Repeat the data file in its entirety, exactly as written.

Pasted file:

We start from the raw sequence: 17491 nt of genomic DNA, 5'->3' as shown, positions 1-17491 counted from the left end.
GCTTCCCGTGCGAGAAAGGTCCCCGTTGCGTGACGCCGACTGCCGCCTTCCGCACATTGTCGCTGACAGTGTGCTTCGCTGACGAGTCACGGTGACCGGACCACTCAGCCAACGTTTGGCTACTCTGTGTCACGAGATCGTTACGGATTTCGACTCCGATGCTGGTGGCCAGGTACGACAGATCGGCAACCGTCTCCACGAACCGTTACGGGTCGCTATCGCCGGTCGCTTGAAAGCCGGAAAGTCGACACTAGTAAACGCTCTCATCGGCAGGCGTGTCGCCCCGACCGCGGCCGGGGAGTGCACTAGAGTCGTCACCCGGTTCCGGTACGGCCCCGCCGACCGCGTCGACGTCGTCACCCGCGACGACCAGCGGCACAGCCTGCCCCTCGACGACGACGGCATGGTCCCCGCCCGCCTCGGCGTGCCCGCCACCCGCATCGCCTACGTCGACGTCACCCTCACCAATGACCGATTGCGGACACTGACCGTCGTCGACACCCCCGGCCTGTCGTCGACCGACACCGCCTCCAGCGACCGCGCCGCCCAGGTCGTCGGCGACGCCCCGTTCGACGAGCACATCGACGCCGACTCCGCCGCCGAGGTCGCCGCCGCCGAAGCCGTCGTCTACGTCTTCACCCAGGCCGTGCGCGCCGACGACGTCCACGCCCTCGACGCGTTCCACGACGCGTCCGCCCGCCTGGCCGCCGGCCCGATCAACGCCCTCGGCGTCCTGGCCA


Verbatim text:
We start from the raw sequence: 17491 nt of genomic DNA, 5'->3' as shown, positions 1-17491 counted from the left end.
GCTTCCCGTGCGAGAAAGGTCCCCGTTGCGTGACGCCGACTGCCGCCTTCCGCACATTGTCGCTGACAGTGTGCTTCGCTGACGAGTCACGGTGACCGGACCACTCAGCCAACGTTTGGCTACTCTGTGTCACGAGATCGTTACGGATTTCGACTCCGATGCTGGTGGCCAGGTACGACAGATCGGCAACCGTCTCCACGAACCGTTACGGGTCGCTATCGCCGGTCGCTTGAAAGCCGGAAAGTCGACACTAGTAAACGCTCTCATCGGCAGGCGTGTCGCCCCGACCGCGGCCGGGGAGTGCACTAGAGTCGTCACCCGGTTCCGGTACGGCCCCGCCGACCGCGTCGACGTCGTCACCCGCGACGACCAGCGGCACAGCCTGCCCCTCGACGACGACGGCATGGTCCCCGCCCGCCTCGGCGTGCCCGCCACCCGCATCGCCTACGTCGACGTCACCCTCACCAATGACCGATTGCGGACACTGACCGTCGTCGACACCCCCGGCCTGTCGTCGACCGACACCGCCTCCAGCGACCGCGCCGCCCAGGTCGTCGGCGACGCCCCGTTCGACGAGCACATCGACGCCGACTCCGCCGCCGAGGTCGCCGCCGCCGAAGCCGTCGTCTACGTCTTCACCCAGGCCGTGCGCGCCGACGACGTCCACGCCCTCGACGCGTTCCACGACGCGTCCGCCCGCCTGGCCGCCGGCCCGATCAACGCCCTCGGCGTCCTGGCCA